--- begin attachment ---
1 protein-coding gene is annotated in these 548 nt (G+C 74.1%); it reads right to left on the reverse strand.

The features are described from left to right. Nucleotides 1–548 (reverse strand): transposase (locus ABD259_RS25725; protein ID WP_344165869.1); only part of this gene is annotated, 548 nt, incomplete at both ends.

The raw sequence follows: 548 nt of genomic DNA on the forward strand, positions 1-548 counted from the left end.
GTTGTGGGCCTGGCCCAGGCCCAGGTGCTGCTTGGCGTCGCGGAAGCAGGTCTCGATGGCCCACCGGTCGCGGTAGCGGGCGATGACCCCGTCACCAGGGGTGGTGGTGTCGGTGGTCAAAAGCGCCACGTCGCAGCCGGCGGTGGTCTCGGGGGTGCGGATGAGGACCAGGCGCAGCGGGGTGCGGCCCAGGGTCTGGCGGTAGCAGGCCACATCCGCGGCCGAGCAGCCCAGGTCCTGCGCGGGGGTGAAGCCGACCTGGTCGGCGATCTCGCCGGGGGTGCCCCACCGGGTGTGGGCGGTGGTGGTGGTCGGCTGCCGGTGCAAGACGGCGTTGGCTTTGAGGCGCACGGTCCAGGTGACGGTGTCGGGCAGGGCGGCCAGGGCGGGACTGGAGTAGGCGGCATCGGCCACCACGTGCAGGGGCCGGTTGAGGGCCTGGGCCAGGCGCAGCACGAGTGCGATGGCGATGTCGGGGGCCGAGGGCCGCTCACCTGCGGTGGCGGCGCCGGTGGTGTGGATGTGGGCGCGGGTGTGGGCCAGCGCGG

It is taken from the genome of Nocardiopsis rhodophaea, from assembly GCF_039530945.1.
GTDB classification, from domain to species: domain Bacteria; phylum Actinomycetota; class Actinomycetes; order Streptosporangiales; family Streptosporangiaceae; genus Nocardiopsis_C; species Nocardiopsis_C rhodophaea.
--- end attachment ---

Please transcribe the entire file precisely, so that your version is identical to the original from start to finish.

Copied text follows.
1 protein-coding gene is annotated in these 548 nt (G+C 74.1%); it reads right to left on the reverse strand.

The features are described from left to right. Nucleotides 1–548 (reverse strand): transposase (locus ABD259_RS25725; protein ID WP_344165869.1); only part of this gene is annotated, 548 nt, incomplete at both ends.

The raw sequence follows: 548 nt of genomic DNA on the forward strand, positions 1-548 counted from the left end.
GTTGTGGGCCTGGCCCAGGCCCAGGTGCTGCTTGGCGTCGCGGAAGCAGGTCTCGATGGCCCACCGGTCGCGGTAGCGGGCGATGACCCCGTCACCAGGGGTGGTGGTGTCGGTGGTCAAAAGCGCCACGTCGCAGCCGGCGGTGGTCTCGGGGGTGCGGATGAGGACCAGGCGCAGCGGGGTGCGGCCCAGGGTCTGGCGGTAGCAGGCCACATCCGCGGCCGAGCAGCCCAGGTCCTGCGCGGGGGTGAAGCCGACCTGGTCGGCGATCTCGCCGGGGGTGCCCCACCGGGTGTGGGCGGTGGTGGTGGTCGGCTGCCGGTGCAAGACGGCGTTGGCTTTGAGGCGCACGGTCCAGGTGACGGTGTCGGGCAGGGCGGCCAGGGCGGGACTGGAGTAGGCGGCATCGGCCACCACGTGCAGGGGCCGGTTGAGGGCCTGGGCCAGGCGCAGCACGAGTGCGATGGCGATGTCGGGGGCCGAGGGCCGCTCACCTGCGGTGGCGGCGCCGGTGGTGTGGATGTGGGCGCGGGTGTGGGCCAGCGCGG

It is taken from the genome of Nocardiopsis rhodophaea, from assembly GCF_039530945.1.
GTDB classification, from domain to species: domain Bacteria; phylum Actinomycetota; class Actinomycetes; order Streptosporangiales; family Streptosporangiaceae; genus Nocardiopsis_C; species Nocardiopsis_C rhodophaea.